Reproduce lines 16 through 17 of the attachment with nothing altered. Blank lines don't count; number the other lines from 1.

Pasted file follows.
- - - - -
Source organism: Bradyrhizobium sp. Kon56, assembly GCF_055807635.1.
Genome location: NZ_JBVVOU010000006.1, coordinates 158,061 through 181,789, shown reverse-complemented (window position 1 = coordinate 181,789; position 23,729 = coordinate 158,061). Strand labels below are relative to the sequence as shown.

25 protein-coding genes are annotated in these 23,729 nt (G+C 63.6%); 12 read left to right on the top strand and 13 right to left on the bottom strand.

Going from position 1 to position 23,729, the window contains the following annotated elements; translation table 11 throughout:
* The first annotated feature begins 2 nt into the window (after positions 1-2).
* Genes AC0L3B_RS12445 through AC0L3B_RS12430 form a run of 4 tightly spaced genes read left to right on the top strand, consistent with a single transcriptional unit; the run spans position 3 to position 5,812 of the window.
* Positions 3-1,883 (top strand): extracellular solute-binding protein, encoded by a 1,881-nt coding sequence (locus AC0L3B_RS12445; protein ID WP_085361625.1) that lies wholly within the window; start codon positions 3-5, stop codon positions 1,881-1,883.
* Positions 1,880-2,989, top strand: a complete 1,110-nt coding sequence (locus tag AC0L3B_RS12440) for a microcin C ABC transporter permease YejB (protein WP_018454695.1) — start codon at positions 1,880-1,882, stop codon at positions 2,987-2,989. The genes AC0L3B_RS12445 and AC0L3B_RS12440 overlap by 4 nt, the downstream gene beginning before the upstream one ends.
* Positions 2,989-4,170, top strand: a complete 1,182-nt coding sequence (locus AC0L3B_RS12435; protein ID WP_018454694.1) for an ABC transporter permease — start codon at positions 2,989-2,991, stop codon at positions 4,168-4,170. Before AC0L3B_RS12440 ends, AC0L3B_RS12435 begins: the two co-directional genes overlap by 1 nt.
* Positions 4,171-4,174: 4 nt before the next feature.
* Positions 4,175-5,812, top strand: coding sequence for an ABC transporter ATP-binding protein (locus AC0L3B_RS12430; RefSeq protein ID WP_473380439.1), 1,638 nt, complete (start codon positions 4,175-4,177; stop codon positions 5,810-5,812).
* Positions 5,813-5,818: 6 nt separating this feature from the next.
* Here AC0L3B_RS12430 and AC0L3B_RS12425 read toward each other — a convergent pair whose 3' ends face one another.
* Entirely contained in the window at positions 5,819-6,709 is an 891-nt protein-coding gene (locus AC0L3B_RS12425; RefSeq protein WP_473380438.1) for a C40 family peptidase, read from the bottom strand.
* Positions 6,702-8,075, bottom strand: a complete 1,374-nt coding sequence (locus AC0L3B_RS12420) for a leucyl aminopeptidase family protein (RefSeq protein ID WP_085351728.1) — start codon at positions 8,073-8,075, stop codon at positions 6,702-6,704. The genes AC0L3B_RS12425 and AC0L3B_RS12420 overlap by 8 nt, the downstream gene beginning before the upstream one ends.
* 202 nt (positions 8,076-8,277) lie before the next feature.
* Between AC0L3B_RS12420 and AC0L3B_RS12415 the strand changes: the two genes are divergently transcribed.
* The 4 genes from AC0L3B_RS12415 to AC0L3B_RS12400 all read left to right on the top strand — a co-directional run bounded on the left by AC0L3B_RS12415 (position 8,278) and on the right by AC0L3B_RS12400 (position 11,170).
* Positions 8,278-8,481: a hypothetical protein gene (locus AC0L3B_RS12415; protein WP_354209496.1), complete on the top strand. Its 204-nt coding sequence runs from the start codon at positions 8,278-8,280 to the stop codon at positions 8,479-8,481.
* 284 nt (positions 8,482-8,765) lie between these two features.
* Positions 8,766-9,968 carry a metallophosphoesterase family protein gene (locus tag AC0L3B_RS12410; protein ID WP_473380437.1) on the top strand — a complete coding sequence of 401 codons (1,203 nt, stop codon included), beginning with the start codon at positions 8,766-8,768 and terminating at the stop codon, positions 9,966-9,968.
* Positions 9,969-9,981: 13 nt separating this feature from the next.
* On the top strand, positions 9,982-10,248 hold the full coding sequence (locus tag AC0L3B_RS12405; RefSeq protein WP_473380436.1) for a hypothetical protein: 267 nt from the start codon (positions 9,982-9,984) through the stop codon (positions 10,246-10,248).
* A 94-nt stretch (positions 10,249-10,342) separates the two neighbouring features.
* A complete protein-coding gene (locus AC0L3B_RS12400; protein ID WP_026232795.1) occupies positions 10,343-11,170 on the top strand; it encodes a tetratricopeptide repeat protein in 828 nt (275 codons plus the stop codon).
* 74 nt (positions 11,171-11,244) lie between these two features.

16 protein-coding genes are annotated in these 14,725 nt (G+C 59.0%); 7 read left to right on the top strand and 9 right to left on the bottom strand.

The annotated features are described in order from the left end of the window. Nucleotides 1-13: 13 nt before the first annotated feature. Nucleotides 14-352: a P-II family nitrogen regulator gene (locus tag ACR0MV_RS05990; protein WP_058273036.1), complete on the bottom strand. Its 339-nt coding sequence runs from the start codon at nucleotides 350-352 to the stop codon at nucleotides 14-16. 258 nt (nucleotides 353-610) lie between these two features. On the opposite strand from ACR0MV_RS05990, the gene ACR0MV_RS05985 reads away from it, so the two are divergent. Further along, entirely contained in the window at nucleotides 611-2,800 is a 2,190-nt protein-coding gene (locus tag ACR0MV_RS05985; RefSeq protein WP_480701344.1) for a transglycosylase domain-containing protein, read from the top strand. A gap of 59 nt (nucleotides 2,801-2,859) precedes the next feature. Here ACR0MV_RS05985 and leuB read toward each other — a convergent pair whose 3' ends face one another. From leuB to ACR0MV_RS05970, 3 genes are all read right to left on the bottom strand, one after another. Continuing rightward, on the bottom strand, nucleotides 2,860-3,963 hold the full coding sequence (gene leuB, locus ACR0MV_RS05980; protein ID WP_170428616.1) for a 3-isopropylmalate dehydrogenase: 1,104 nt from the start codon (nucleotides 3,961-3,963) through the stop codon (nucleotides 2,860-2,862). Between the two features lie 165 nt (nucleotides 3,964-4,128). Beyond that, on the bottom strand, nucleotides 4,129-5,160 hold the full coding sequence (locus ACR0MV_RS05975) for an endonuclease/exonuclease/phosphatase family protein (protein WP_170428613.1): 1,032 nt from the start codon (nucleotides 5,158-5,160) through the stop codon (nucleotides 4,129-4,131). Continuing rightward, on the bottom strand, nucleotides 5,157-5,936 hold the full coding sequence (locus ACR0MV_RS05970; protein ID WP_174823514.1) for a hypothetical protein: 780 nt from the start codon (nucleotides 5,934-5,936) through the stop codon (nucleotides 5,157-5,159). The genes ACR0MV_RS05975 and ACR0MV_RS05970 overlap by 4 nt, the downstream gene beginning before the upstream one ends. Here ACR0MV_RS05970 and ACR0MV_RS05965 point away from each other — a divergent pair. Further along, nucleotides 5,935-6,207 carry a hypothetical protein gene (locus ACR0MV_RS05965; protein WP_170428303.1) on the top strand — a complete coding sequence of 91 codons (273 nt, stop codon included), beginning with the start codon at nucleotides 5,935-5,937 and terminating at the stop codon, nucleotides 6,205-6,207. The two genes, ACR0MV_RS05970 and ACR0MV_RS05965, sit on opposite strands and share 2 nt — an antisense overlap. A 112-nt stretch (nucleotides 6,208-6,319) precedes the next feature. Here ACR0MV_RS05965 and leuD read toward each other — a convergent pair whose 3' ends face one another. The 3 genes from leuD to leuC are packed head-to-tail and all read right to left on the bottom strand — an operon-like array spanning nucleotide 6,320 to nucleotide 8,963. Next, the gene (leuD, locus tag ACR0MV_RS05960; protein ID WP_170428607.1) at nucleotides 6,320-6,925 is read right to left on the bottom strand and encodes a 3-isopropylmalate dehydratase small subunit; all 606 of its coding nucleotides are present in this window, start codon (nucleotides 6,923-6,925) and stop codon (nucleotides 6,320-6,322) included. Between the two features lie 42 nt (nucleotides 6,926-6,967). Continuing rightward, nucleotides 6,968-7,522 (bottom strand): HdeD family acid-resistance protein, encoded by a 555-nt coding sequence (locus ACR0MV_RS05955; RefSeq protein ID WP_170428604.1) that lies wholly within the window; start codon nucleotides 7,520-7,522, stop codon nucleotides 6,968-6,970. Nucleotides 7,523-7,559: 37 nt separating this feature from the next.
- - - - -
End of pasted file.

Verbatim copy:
* 202 nt (positions 8,076-8,277) lie before the next feature.
* Between AC0L3B_RS12420 and AC0L3B_RS12415 the strand changes: the two genes are divergently transcribed.